Originally published at: Regain Control of Your Inbox with SaneBox - TidBITS
Drowning in unimportant email, despite your best efforts at filtering? The SaneBox service is a power tool that can help clean up even the messiest of inboxes.
Originally published at: Regain Control of Your Inbox with SaneBox - TidBITS
Largely agree with your assessment. I don’t know that I’ll continue once my bi-yearly Lunch subscription is up. Although convenient, and in that respect a wonder drug of epic proportions, in truth the single most useful feature I’ve used is the “SaneNews” feature, which with the use of unique email addresses is not that much work to replicate in rules, especially server-side rules that avoid the push notifications which are otherwise unavoidable when mail is delivered too quickly for Sanebox to catch it. But I totally understand the powerful attraction the service has for many, and if it’s your jam, go for it!
one thing I do not understand from your post
instead of blocking these emails using SaneBox, why don’t you unsubscribed to their newsletters?
Because why should I waste time unsubscribing from things I didn’t want in the first place?
I agree the most useful part of the SaneBox is the SaneBlackHole, but I can achieve that by having Mail hold my trash for a while. I’ve found the most useful temporary hold time is a month; a week is just too short a time when I have to check for something I normally would discard.
I liked your review; it was a nice analysis of an interesting product, but I don’t like their complex fee schedule and I’m not convinced it would do what I want.
Yeah, but then you have to keep deleting the unwanted email. With this, I move something into the black hole and everything else from that sender goes in there.
I don’t want everything else from the sender to go into the BlackHole. If I did, I would unsubscribe, which I find for most mailers with unsubscribe links in their mail. Also, I only get around 250 emails a day, and it sounds like you have much more.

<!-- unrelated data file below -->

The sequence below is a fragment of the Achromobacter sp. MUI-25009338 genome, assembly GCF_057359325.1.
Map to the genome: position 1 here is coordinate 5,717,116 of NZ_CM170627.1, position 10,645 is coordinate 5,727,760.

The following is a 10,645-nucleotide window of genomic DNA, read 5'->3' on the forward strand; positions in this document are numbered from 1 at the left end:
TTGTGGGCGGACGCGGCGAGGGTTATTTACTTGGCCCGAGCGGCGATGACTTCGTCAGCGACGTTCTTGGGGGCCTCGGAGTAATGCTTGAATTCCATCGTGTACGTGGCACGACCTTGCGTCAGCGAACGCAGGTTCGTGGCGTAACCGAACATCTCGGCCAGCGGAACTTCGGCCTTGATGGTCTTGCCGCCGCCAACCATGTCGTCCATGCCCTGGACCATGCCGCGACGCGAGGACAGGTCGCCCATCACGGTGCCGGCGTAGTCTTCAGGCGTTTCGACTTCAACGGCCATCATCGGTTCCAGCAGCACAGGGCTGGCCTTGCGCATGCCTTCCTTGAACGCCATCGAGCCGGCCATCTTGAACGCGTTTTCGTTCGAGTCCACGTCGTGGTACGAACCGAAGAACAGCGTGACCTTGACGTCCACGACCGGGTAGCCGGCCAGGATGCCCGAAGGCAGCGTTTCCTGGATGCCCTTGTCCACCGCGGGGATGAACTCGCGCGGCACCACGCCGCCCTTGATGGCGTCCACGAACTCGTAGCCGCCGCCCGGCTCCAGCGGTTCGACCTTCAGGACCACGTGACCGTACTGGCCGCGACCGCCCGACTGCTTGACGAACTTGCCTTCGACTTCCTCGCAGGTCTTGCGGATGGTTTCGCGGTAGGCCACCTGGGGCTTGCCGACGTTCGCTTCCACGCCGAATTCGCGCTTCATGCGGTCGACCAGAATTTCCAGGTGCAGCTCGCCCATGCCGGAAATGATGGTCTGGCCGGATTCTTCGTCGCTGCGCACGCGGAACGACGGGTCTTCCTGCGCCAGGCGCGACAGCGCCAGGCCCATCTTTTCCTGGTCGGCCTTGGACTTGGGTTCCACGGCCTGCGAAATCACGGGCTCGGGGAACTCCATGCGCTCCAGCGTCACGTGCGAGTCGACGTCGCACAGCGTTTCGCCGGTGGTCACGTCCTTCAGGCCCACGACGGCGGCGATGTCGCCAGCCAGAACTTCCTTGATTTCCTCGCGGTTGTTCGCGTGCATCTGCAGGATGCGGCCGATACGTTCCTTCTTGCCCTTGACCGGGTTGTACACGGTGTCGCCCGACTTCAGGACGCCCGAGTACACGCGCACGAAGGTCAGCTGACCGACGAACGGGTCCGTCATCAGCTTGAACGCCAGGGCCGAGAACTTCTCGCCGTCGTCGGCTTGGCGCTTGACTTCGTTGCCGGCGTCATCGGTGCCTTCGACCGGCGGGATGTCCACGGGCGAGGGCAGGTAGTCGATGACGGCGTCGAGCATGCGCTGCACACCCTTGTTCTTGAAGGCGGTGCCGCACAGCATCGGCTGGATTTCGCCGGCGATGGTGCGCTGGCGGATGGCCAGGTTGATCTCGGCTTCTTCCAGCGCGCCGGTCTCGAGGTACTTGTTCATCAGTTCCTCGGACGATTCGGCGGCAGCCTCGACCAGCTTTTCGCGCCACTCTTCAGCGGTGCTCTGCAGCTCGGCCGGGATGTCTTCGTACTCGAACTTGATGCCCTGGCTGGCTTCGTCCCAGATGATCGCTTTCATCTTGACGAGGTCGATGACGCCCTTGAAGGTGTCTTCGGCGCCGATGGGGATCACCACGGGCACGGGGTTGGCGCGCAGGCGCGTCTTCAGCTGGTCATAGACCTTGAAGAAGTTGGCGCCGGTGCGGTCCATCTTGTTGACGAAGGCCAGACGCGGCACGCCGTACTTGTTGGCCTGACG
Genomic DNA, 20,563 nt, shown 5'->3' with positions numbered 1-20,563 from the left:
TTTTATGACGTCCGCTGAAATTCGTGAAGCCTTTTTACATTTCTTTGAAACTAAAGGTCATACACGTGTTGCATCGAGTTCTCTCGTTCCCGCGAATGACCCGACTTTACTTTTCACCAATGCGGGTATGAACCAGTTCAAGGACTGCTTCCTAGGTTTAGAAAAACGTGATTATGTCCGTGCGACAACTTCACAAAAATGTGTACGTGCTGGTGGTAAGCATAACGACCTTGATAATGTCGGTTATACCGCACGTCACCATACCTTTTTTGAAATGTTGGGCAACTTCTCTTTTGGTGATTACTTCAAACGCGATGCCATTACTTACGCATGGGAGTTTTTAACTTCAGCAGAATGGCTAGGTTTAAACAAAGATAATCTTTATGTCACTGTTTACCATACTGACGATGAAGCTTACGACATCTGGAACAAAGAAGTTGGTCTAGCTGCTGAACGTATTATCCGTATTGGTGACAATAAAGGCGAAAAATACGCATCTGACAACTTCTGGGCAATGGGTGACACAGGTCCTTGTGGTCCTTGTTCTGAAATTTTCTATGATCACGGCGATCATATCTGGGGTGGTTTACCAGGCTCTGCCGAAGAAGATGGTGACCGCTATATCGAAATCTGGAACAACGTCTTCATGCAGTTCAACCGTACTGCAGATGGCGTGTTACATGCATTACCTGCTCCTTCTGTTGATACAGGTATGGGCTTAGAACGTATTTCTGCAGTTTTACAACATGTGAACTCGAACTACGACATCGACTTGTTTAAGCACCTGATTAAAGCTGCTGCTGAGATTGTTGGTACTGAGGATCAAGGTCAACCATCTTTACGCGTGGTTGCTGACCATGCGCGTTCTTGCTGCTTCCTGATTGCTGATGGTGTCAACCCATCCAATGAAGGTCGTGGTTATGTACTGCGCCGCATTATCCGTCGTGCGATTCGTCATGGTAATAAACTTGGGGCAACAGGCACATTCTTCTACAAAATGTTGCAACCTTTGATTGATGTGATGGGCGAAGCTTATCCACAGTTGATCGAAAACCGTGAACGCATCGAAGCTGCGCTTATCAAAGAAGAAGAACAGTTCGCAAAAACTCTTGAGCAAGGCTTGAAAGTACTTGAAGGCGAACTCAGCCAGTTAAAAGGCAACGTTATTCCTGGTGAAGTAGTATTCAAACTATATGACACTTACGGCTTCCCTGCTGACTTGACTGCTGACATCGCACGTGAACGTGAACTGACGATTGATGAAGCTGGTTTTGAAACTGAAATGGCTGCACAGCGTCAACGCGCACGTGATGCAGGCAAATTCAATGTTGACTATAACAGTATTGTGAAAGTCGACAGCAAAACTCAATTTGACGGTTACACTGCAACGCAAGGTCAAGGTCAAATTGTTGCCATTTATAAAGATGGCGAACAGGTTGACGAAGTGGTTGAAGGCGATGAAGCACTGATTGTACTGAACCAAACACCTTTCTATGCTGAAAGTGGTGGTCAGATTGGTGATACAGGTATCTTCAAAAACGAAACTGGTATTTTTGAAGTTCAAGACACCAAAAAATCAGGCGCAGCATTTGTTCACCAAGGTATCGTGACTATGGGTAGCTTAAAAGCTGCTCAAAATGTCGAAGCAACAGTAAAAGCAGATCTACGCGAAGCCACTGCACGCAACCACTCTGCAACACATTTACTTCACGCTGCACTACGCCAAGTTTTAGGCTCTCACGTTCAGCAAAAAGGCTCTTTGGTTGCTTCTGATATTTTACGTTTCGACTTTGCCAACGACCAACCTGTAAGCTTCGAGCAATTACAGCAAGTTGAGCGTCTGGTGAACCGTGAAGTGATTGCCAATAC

Because the newsletters have your email and and maybe other information about you that they can sell. It’s better to divert any upcoming unwanted traffic while you still have a chance.
this is why I never use my personal email to sign up, including this forum. I use my Fastmail masked email that I can block or delete or automatically go to spam. I do not have to pay extra to get Sanebox to do this for me
Well, you could do what I do: when I create an account, I uncheck everything I don’t want. Of course there are some where I either forgot to do so or didn’t see them, but it just takes me a few seconds to go into that account’s settings and do it; most of the time I can do it via a link in the unwanted email. Remember an ounce of prevention is better than a pound of cure.
I’m glad for everyone above who has found other ways to control their email inbox. I suspect this solution is not for you, and I’m not sure it is for me (I have 22,000+ unread emails in my Inbox…from the past year, because earlier years are archived).